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But not in the realm of venture capital. Why? Liquidity (or lack thereof).

The Significance of Liquidity

A liquidity event is the Endspiel in the venture capital world. At this point, the investors see their investments converted into liquid assets, hopefully for much more than what they put in. These liquid assets can take various forms, such as cash, publicly traded shares of the startup, or shares of the company that wants to buy a startup.


Considering the typical lifespan of most venture capital funds and the initial investment period, venture investors typically anticipate a liquidity event to occur between 5 and 10 years.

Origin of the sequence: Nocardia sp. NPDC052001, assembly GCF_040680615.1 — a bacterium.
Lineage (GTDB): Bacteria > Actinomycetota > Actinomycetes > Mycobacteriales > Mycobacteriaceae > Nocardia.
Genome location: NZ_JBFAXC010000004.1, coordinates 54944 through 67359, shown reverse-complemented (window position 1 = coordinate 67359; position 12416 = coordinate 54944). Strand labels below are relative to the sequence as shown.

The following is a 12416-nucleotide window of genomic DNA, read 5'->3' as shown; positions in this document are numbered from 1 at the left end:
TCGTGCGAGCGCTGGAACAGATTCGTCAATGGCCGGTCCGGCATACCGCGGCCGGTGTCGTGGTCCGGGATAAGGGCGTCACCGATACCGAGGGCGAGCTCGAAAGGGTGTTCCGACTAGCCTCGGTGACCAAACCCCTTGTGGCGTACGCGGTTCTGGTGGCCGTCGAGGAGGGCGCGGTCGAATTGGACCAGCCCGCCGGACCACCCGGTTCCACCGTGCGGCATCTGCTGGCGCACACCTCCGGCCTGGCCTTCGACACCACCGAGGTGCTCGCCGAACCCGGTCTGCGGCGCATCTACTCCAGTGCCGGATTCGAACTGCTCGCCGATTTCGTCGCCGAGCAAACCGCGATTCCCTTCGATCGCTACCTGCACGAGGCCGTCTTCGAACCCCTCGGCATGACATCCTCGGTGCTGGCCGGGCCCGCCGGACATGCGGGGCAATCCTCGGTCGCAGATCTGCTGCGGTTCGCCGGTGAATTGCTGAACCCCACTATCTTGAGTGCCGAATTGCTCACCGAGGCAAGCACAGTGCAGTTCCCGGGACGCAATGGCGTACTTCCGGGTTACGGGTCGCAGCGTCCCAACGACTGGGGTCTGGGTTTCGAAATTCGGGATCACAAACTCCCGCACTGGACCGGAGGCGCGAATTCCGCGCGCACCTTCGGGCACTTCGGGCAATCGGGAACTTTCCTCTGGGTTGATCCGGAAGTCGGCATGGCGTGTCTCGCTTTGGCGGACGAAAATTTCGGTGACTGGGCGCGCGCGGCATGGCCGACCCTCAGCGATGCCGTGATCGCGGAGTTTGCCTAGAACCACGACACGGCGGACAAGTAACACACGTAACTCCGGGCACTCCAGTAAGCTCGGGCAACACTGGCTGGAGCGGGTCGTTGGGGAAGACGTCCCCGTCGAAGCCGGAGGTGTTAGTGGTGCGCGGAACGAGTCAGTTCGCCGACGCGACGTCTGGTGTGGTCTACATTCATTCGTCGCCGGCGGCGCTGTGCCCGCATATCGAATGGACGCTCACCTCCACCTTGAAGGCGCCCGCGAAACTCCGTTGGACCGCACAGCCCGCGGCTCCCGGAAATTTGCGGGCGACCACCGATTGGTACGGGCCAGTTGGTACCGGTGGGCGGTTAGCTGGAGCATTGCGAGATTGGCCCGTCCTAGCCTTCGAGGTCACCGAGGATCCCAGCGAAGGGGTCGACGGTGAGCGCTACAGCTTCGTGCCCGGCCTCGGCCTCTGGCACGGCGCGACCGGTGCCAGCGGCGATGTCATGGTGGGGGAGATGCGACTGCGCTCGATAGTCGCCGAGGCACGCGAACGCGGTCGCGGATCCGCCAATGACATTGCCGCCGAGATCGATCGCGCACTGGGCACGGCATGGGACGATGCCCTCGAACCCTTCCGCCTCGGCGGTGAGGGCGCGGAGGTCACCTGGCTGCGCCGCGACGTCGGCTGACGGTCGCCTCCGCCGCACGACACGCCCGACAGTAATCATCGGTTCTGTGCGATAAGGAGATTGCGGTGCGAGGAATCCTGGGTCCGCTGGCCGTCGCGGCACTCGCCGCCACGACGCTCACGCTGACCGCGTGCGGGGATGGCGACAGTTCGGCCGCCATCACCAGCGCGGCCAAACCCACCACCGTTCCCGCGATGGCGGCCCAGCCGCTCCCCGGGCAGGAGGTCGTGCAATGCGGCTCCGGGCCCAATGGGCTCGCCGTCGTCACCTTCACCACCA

But what happens if there’s a need to exit an investment sooner, especially right before economic challenges arise?

In most cases, the answer could be more straightforward. Little can be done except for the occasional secondary sales, which are more of a rarity and often the tale of winners, primarily involving those who have achieved outstanding results even in turbulent times.

The unique challenge in venture capital is that you can’t quickly divest your holdings. That’s why investors are now recovering from brash investing and refocusing on what has historically been the source of the most significant returns – writing small checks for young companies.

That strategy is particularly effective in the Ukrainian landscape after the full-scale invasion.